“Bite-Size Bits of Local, National, and Global History”
“Bite-Size Bits of Local, National, and Global History”
Town Creek in Lawrence County, Alabama — The American South (East South Central)

Trail of Tears

Trail of Tears Marker image. Click for full size.
By Sandra Hughes, August 28, 2009
1. Trail of Tears Marker
Inscription. Form the late 1700's to 1807 a Cherokee Chief named Doublehead guarded this area, that was claimed by both the Cherokee and Chickasaw Nations as sacred hunting grounds against encroachment of white settlers.
Chief Doublehead had the reputation of eating flesh from his victims and was a fierce warrior. Greed for land by the states and encroachment of the early European settlers led to dissention between the Native Americans and U.S. Government. This led to President Andrew Jackson's the Indian Removal Act of 1830 and what was later known as Trail of Tears. The Act called for all of the Five Civilized tribes of the Southeast to be relocated to west of the Mississippi River.
In 1837 and 1838 over 4,000 mostly Cherokee were moved west from Ross' Landing in Chattanooga, TN. Down the Tennessee River to the Ohio River, then down the Mississippi to the Arkansas River then west to Oklahoma. Because of the Muscle Shoals being so shallow in this section of the Tennessee River the native Americans were placed on a train in Decatur, AL and traveled to Tuscumbia, AL by railroad to avoid the Muscle Shoals. This section of the Tennessee River between Decatur and Tuscumbia is the only section of the river from Chattanooga to where the Tennessee River empties into the Ohio that is not a part of the National Trail of Tears Route. However, the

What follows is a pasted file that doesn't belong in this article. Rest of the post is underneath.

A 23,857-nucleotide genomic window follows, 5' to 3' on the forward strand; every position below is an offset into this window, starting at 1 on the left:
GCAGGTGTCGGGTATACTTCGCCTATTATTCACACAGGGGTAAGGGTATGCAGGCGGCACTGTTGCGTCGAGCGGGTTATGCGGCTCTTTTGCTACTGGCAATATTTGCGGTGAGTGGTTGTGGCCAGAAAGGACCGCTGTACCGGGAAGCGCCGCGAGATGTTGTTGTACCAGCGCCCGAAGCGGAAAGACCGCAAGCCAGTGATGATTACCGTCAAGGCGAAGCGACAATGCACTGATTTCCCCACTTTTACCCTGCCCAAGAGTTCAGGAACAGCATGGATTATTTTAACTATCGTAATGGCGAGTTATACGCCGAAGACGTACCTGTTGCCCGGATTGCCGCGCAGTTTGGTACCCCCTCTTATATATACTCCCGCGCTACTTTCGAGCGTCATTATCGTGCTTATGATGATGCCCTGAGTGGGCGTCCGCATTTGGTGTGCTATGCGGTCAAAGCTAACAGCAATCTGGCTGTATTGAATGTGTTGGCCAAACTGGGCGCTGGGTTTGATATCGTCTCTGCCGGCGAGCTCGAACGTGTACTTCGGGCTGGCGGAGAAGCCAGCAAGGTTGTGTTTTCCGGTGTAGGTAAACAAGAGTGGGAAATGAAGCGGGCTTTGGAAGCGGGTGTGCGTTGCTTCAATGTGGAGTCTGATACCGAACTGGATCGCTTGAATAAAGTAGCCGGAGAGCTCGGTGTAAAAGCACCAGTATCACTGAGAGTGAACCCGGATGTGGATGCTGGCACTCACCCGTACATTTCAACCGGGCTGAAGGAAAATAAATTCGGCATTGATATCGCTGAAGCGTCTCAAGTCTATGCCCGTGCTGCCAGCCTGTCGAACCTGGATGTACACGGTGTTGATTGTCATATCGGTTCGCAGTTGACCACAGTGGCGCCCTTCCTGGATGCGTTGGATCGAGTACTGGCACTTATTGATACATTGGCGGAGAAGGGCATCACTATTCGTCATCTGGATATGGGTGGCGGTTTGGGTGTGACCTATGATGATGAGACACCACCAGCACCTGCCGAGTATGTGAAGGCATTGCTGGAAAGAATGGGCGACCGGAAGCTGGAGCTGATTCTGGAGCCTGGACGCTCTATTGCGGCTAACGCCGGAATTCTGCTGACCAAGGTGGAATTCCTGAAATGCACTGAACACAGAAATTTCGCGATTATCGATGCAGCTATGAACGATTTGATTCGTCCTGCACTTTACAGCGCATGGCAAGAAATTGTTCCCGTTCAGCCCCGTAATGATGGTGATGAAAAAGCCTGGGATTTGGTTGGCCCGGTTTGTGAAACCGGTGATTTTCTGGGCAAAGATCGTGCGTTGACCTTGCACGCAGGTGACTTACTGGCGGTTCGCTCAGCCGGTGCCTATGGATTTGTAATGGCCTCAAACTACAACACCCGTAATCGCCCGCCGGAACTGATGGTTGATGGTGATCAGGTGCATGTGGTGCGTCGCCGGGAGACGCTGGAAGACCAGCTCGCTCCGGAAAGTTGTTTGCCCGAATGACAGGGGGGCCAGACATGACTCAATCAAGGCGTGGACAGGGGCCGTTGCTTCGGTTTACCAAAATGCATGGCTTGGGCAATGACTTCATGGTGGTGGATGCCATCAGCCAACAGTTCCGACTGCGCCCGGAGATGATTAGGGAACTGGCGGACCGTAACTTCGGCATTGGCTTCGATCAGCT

Trail of Tears Marker image. Click for full size.
By Sandra Hughes, August 28, 2009
2. Trail of Tears Marker
only railroad that is recognized as a Trail of Tears route is less that 2 miles south of Doublehead Resort. There were thousands of deaths and many escapes on this forced removal. Many people in Alabama are descendants of these escapees and still reside in Alabama today.
Funded by Harvey Robbins Sponsored by: Alabama Waterfowl Association
Erected by Alabama~Tennessee Trail of Tears Corridor Committee.
Marker series. This marker is included in the Trail of Tears marker series.
Location. 34° 46.471′ N, 87° 25.809′ W. Marker is in Town Creek, Alabama, in Lawrence County. Marker can be reached from Foster Mill Road (County Road 314) half a mile west of Wheeler Dam Road. Touch for map. Marker is on the grounds of the Doublehead Resort. Marker is at or near this postal address: 145 County Road 314, Town Creek AL 35672, United States of America.
Other nearby markers. At least 8 other markers are within 6 miles of this marker, measured as the crow flies. The TVA System of Multi-purpose Dams (approx. 3.1 miles away); Saunders~ Hall~ Goode Mansion (approx. 3.7 miles away); Wheeler Dam • Wheeler Reservoir/Locks (approx. 3.9 miles away); Daniel White (approx. 5.7 miles away); Cherokee Chief Doublehead's village around 1800
Doublehead Park image. Click for full size.
By Sandra Hughes, August 28, 2009
3. Doublehead Park
(approx. 5.7 miles away); Elgin/Elgin Crossroads (approx. 5.7 miles away); Covington/Second Creek / Wheeler Dam/Lake (approx. 5.8 miles away); Jesse James Gang Canal Payroll Robbery/Trial of Frank James (approx. 5.9 miles away). Touch for a list and map of all markers in Town Creek.
Categories. Native AmericansNotable EventsNotable PersonsNotable Places
Credits. This page was last revised on June 16, 2016. This page originally submitted on March 18, 2010, by Sandra Hughes of Killen, Usa. This page has been viewed 1,662 times since then. Last updated on June 23, 2015, by J. Makali Bruton of Querétaro, Mexico. Photos:   1. submitted on March 18, 2010, by Sandra Hughes of Killen, Usa.   2, 3. submitted on March 22, 2010, by Sandra Hughes of Killen, Usa. • Bill Pfingsten was the editor who published this page.
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